The Kano State Government on Saturday said it has transferred 1,098 ‘almajiris’ to different states of the country.

The commissioner for local government, Murtala Garo, disclosed this while presenting a report before the state’s task force on COVID-19 at the government house, Kano.

Almajiris are children who are supposed to be learning Islamic studies while living with their Islamic teachers. Majority of them, however, end up begging on the streets of Northern Nigeria. They constitute a large number of Nigeria’s over 10 million out-of-school children.

Mr Garo said the Kano government transported 419 almajiris to Katsina, 524 to Jigawa and 155 to Kaduna. He said all of them tested negative for coronavirus before leaving the Kano State.Despite the coronavirus test done in Kano for the almajiris, the Jigawa government earlier said it would quarantine for two weeks all the almajiris that recently arrived from Kano.

Mr Garo said another 100 almajiris scheduled to be taken to Bauchi State also tested negative to COVID-19.

In a remark, Governor Abdullahi Ganduje said the COVID-19 situation in Kano was getting worse. He appealed for a collaborative effort to curtail the spread of the virus in the state.

Mr Ganduje, who commended residents for complying with the lockdown imposed in the state, said the decision was taken to halt the spread of the virus.

Kano State, as of Saturday night, has 77 coronavirus cases, according to the Nigeria Centre for Disease Control.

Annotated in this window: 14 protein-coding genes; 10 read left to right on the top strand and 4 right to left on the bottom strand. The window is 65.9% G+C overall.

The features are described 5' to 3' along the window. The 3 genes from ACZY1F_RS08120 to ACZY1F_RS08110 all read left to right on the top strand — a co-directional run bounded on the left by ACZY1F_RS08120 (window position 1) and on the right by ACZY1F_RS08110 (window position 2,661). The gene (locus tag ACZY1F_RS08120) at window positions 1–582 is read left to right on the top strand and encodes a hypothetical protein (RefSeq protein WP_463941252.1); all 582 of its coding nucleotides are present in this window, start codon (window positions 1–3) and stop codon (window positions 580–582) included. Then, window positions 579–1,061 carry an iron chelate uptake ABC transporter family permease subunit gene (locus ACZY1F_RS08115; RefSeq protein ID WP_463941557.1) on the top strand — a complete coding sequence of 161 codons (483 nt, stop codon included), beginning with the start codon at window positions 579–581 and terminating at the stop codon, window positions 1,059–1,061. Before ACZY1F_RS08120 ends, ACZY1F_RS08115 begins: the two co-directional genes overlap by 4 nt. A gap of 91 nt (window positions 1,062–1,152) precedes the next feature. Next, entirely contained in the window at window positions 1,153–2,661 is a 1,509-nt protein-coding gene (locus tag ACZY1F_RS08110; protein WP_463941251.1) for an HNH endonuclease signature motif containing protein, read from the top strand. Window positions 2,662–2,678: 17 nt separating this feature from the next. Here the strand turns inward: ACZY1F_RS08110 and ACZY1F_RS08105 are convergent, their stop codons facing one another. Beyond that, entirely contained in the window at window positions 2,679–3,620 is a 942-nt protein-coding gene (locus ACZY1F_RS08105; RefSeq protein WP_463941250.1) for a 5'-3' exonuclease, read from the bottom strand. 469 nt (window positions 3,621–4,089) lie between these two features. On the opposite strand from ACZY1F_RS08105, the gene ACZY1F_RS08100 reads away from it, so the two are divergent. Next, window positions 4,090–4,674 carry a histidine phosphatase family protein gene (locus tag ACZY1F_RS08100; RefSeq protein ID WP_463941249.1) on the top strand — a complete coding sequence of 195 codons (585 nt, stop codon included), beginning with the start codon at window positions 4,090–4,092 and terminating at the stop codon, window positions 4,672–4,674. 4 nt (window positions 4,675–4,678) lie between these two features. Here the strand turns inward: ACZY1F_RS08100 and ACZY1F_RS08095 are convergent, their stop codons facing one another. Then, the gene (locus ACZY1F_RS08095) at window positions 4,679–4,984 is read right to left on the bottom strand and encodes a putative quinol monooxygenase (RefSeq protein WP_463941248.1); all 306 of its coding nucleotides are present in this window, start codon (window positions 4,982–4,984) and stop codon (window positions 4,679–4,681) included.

The decision to transfer the Kano almajiris is part of the agreement reached between Northern governors that almajiris in each state be transferred to their states of origin.

The Kano State Government on Saturday said it has transferred 1,098 ‘almajiris’ to different states of the country.

The commissioner for local government, Murtala Garo, disclosed this while presenting a report before the state’s task force on COVID-19 at the government house, Kano.

Almajiris are children who are supposed to be learning Islamic studies while living with their Islamic teachers. Majority of them, however, end up begging on the streets of Northern Nigeria. They constitute a large number of Nigeria’s over 10 million out-of-school children.

Mr Garo said the Kano government transported 419 almajiris to Katsina, 524 to Jigawa and 155 to Kaduna. He said all of them tested negative for coronavirus before leaving the Kano State.

Despite the coronavirus test done in Kano for the almajiris, the Jigawa government earlier said it would quarantine for two weeks all the almajiris that recently arrived from Kano.

Mr Garo said another 100 almajiris scheduled to be taken to Bauchi State also tested negative to COVID-19.

In a remark, Governor Abdullahi Ganduje said the COVID-19 situation in Kano was getting worse. He appealed for a collaborative effort to curtail the spread of the virus in the state.

Mr Ganduje, who commended residents for complying with the lockdown imposed in the state, said the decision was taken to halt the spread of the virus.

Kano State, as of Saturday night, has 77 coronavirus cases, according to the Nigeria Centre for Disease Control.

The decision to transfer the Kano almajiris is part of the agreement reached between Northern governors that almajiris in each state be transferred to their states of origin.

However, even before the latest agreement by the governors, the Kano government had been transferring almajiris to other states and neighbouring countries after it banned street begging in the state, most populous in Northern Nigeria.

Despite the transfers, however, no concrete step has been taken to ensure such children do not return to Kano streets as there is freedom of movement across Nigeria although interstate travel was recently banned to check the spread of the coronavirus.

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